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Renze Nauta and Sean Speer: Poilievre’s popularity is surging—his working-class appeal is a key reason why

Commentary

Pierre Poilievre’s recent speech to the Greater Vancouver Board of Trade has received significant attention for its attack on lobbyists and the corporate class in Ottawa. But notwithstanding the subsequent commentary, it may not even be the most notable part of his remarks. 

In the same breath, Poilievre proclaimed that, as prime minister, his “daily obsession will be about what is good for the working-class people of this country.” There’s a strong possibility that this vow is more consequential in terms of influencing a Poilievre-led government’s policy agenda and ultimately reshaping Canadian politics. It holds out the potential for a new multi-ethnic conservative coalition rooted in working-class values that could transform the country’s political landscape. 

One of us will return to its possible political consequences in a subsequent commentary later this week. But any discussion of a working-class conservatism must begin with a clear understanding of who the working class actually is—where they live, what they do, how they came to join the working class, and what policies will help them flourish in the modern economy. 

Canada’s modern working class is not necessarily who readers might think it is, according to research that we’ve conducted for the Cardus Institute. Using a common definition of the working class as the population of workers in jobs that typically don’t require postsecondary education, we found that there’s a big gap between the common stereotype—white, male, blue-collar workers in the auto sector or some other form of manufacturing employment—and today’s working-class experience. 

The evolution of Canada’s working class

Here are some facts.

For most of recent history, women have actually composed more than half of the working class. 

Over the last thirty years, manufacturing jobs have constituted a declining share of working-class employment. This is true even among men, for whom manufacturing employment went from a high of 20 percent of working-class jobs to only 13 percent today. Among women, manufacturing represents only 6 percent of working-class jobs.

Conversely, jobs in sales and services have grown significantly over the same time period. Today, almost half of the working class is employed in these jobs. Among working-class women, it’s more than half.

The trades continue to be an important part of working-class employment, but not as much as one might think. It’s mostly the helpers and labourers who fall into the working class, as opposed to those with formal training in a skilled trade. There’s also a huge difference between men and women in the trades. While 32 percent of working-class men are in trades-related work or employed as some other kind of transport and equipment operators, only 4 percent of working-class women are.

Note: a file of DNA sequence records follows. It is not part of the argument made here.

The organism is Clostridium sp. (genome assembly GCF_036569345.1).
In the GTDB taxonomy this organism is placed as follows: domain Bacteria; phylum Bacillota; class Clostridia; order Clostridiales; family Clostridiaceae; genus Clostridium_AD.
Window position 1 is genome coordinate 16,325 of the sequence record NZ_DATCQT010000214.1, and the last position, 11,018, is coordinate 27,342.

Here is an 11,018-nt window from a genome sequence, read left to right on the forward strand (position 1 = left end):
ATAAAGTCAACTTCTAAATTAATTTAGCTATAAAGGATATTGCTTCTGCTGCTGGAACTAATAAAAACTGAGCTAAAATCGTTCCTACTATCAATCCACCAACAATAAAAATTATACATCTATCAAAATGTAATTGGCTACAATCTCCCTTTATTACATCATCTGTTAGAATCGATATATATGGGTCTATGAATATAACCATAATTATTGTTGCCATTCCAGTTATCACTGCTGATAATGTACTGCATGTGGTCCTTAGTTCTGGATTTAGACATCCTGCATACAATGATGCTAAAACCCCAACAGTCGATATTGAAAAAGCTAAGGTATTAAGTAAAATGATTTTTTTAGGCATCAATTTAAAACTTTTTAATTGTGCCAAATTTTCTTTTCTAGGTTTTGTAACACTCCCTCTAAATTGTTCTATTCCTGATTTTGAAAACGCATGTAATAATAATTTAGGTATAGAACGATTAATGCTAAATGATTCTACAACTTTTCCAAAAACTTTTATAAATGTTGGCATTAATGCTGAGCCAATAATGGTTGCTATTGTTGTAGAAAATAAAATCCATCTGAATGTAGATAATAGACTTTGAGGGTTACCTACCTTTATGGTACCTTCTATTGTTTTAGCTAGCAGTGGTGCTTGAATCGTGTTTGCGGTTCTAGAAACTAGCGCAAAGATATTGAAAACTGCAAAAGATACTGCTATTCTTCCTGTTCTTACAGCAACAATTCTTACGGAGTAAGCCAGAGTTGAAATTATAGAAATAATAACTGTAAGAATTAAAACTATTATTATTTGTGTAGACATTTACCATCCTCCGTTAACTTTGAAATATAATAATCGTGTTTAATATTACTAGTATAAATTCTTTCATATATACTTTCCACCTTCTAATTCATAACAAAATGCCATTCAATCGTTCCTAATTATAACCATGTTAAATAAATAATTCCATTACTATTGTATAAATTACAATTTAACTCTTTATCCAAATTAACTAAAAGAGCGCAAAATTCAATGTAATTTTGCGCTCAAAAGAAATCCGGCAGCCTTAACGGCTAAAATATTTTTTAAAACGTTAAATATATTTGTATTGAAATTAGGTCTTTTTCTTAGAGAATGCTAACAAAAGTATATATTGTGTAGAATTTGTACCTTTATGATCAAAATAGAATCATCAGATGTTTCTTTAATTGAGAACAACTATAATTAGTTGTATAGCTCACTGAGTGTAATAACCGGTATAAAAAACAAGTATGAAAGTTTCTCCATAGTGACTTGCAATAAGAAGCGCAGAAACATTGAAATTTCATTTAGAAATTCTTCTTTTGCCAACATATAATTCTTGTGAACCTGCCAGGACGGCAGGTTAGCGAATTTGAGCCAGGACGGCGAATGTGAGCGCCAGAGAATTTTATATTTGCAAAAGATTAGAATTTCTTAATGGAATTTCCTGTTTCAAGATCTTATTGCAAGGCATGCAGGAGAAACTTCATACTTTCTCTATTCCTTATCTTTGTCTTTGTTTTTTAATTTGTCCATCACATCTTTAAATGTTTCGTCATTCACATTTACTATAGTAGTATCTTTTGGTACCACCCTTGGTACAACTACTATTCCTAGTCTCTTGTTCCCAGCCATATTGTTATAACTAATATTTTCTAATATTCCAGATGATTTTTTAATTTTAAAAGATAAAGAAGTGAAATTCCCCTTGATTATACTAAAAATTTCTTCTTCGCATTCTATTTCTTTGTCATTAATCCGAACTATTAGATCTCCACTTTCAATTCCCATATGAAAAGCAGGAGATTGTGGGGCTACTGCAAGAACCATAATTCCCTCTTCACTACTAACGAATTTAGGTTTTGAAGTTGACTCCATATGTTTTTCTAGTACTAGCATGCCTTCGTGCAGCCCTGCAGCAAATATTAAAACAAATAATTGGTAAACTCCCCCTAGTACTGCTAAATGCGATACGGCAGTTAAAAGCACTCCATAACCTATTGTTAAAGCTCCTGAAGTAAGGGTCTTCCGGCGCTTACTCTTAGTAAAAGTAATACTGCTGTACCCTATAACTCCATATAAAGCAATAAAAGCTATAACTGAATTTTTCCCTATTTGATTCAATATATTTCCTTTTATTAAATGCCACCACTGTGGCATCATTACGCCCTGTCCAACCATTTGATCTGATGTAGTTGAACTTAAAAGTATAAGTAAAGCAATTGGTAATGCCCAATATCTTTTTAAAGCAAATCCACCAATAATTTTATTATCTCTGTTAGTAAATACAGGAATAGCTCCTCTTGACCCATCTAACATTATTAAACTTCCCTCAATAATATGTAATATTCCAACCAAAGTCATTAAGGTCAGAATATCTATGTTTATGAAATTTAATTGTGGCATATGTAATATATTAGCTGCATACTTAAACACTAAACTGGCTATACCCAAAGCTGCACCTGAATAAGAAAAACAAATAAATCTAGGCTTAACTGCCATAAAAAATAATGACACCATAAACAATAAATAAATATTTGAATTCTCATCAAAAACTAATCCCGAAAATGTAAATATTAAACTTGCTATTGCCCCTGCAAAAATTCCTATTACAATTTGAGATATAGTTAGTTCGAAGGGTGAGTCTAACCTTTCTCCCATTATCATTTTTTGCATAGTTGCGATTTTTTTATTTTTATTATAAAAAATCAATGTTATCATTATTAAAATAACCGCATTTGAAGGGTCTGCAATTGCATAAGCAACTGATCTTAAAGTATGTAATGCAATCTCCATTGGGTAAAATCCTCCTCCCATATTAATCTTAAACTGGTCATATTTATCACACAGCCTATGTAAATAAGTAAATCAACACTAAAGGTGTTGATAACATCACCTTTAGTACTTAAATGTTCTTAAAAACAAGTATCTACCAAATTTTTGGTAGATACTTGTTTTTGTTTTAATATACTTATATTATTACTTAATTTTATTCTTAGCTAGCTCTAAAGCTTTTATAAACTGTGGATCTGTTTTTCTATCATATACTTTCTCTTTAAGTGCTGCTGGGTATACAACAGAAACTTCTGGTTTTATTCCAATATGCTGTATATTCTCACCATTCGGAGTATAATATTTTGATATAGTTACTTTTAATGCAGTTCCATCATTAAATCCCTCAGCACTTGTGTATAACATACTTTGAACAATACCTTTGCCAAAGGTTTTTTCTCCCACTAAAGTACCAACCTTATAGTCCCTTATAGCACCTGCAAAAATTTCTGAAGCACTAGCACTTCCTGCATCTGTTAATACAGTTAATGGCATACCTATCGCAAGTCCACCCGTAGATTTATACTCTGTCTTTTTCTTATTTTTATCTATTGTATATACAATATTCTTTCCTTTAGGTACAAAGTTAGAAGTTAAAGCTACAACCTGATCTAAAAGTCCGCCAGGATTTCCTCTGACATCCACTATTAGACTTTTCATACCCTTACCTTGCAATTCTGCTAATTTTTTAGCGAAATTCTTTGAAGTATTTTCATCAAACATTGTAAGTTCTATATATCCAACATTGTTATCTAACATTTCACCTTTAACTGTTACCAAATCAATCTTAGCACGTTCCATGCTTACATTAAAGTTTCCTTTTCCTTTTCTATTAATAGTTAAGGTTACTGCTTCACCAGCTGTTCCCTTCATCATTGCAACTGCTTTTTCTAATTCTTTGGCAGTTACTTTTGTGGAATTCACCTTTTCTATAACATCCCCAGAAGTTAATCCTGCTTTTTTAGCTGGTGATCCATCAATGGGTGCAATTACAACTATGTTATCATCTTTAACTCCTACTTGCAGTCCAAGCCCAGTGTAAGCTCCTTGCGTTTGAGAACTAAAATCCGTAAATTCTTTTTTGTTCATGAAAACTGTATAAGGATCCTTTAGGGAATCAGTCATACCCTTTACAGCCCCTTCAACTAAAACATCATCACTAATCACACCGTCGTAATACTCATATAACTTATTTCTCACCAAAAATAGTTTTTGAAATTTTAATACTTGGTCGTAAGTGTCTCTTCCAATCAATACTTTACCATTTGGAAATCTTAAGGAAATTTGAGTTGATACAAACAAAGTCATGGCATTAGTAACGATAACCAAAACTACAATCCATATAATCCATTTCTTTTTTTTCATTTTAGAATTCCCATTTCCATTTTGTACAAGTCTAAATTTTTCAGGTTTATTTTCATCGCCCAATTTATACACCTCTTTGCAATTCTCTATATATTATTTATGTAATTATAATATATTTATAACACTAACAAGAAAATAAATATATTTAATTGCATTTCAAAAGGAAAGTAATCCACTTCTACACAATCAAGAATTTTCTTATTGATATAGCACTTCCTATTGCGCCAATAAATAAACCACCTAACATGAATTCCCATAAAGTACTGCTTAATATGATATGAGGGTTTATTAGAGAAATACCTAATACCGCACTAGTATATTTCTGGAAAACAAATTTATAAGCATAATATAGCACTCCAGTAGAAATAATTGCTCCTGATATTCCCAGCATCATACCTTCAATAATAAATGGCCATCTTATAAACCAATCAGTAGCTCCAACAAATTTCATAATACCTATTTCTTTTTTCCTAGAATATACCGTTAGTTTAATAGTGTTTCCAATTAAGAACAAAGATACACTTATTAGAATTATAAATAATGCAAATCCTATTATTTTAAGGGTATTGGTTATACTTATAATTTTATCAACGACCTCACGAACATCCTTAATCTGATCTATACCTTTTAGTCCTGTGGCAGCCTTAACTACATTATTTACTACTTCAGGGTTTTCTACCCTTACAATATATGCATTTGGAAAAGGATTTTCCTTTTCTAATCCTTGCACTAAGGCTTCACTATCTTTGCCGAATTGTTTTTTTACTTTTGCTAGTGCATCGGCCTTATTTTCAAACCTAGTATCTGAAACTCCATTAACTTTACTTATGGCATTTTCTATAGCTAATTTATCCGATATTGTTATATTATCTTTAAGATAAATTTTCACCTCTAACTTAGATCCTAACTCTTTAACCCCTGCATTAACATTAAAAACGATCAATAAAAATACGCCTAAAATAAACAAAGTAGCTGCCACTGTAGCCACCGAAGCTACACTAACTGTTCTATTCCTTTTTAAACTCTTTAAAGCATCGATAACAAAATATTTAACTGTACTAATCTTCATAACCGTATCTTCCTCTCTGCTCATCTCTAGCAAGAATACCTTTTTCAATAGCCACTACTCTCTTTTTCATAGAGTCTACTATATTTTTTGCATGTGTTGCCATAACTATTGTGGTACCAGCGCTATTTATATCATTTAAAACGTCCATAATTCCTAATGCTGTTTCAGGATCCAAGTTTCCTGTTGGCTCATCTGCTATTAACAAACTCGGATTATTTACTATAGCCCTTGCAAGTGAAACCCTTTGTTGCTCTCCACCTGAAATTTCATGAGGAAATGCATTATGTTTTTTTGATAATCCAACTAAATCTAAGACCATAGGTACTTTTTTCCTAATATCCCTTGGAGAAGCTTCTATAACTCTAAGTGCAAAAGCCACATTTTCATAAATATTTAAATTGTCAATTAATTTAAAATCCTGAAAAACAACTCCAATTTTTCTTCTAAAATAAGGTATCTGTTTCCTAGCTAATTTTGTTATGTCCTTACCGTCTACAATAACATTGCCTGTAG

Immigrants are much more likely to find themselves in the working class than other Canadians. Census data show that the longer an immigrant has been in Canada, the less likely that he or she is a member of the working class. Fifty percent of immigrants who arrived in the previous five years found themselves in the working class, whereas only 34 percent—equivalent to the national average—of immigrants in Canada longer than 35 years did.

In short, the common stereotype of Canada’s working class no longer holds true. The “new working class,” as we called it in our paper, is just as likely to be female, much more likely to be working in a sales job or in the service industry, and highly likely to be recently immigrated.

These findings have important policy implications for the 6.5 million Canadians in working-class jobs. They constitute more than one-third of Canada’s workforce and represent the demographic foundation of a significant multi-ethnic, working-class voter coalition. But any party that seeks their votes must address their real policy needs.

A working-class policy agenda

On some of these issues, Conservatives have already staked out important territory. Take housing, for example. The transition from a goods-producing economy to a service-providing economy has led to an increasing concentration of the working class in major cities where services are most needed. Our research also predictably shows that the working class earns considerably less than other types of workers. The combination of these two factors makes it exceedingly difficult, if not impossible, for the working class to find affordable housing near where they work. The result is that working-class Canadians face impossible housing choices, including often longer commutes and less time with their families. 

More efficient public transit will be a key part of the solution to this problem as well. Poilievre’s focus, as well as that of his predecessor Andrew Scheer, on housing densification along transit hubs is a good first step in that direction.

A working-class agenda must address foreign credential recognition for new immigrants. The time and income lost to immigrants before they can work in jobs that are commensurate with their education is a serious opportunity cost to both them and the Canadian economy. Poilievre’s commitment to establishing a 60-day guarantee for recognizing foreign credentials is promising for highly-skilled immigrants.